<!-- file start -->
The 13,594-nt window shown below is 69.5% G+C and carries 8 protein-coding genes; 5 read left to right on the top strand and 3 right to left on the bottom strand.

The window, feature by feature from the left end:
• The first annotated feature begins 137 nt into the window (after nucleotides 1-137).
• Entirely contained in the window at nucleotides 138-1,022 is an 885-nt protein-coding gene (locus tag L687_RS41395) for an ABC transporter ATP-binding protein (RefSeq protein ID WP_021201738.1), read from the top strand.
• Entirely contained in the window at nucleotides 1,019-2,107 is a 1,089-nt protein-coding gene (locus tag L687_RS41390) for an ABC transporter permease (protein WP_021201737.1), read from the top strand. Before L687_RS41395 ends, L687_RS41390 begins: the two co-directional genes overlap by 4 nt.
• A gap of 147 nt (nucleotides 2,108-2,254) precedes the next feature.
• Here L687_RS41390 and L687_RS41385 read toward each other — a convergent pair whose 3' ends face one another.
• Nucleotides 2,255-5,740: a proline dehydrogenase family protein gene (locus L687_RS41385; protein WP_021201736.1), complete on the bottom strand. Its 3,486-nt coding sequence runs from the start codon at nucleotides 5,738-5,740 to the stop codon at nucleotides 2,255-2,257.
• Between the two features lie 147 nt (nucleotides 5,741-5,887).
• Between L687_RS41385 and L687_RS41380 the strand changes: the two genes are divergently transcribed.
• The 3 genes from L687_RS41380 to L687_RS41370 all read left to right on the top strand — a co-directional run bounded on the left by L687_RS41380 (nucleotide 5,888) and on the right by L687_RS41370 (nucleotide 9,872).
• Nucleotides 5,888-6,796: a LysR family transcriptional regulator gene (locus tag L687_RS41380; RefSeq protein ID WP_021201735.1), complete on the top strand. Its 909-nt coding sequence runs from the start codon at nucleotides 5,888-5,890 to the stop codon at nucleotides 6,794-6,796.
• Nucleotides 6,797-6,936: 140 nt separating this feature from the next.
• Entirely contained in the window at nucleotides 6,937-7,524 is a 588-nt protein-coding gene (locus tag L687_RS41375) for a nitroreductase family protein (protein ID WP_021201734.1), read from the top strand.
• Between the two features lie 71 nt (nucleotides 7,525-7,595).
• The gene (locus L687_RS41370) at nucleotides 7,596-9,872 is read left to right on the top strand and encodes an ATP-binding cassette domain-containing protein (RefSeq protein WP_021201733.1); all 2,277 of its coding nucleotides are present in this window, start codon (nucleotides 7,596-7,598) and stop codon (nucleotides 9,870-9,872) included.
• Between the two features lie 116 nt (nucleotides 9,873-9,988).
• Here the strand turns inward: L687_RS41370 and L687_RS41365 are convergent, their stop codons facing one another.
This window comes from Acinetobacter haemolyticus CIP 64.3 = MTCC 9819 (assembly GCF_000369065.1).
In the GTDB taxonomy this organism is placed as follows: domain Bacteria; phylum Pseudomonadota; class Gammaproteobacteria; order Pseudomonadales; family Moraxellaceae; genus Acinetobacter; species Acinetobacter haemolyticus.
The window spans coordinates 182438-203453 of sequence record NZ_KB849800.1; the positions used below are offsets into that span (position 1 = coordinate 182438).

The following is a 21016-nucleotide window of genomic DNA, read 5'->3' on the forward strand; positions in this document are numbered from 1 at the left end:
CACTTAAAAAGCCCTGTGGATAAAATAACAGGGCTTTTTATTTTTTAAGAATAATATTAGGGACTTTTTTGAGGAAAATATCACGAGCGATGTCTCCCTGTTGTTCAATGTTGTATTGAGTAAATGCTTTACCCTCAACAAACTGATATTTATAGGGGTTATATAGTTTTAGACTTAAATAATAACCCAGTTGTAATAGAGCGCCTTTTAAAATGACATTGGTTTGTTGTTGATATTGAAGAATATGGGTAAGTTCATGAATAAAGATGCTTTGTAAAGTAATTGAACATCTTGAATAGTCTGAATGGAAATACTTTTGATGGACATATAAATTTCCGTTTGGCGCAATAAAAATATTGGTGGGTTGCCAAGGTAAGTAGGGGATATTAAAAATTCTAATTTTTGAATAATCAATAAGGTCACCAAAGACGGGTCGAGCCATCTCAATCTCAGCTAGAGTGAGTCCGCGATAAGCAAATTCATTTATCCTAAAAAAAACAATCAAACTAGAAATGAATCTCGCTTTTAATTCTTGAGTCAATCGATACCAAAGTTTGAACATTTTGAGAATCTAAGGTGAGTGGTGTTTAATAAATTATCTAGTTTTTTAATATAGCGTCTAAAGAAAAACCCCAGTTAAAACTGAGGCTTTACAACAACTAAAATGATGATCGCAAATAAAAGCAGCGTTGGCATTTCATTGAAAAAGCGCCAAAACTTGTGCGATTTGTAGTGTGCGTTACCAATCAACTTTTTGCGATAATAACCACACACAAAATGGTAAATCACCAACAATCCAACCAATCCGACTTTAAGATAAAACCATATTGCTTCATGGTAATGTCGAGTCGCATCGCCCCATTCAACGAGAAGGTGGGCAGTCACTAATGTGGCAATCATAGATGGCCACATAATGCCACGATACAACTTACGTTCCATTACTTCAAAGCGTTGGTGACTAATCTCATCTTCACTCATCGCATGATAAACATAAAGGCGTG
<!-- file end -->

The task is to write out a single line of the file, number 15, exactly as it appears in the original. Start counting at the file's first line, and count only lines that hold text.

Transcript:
• Between the two features lie 71 nt (nucleotides 7,525-7,595).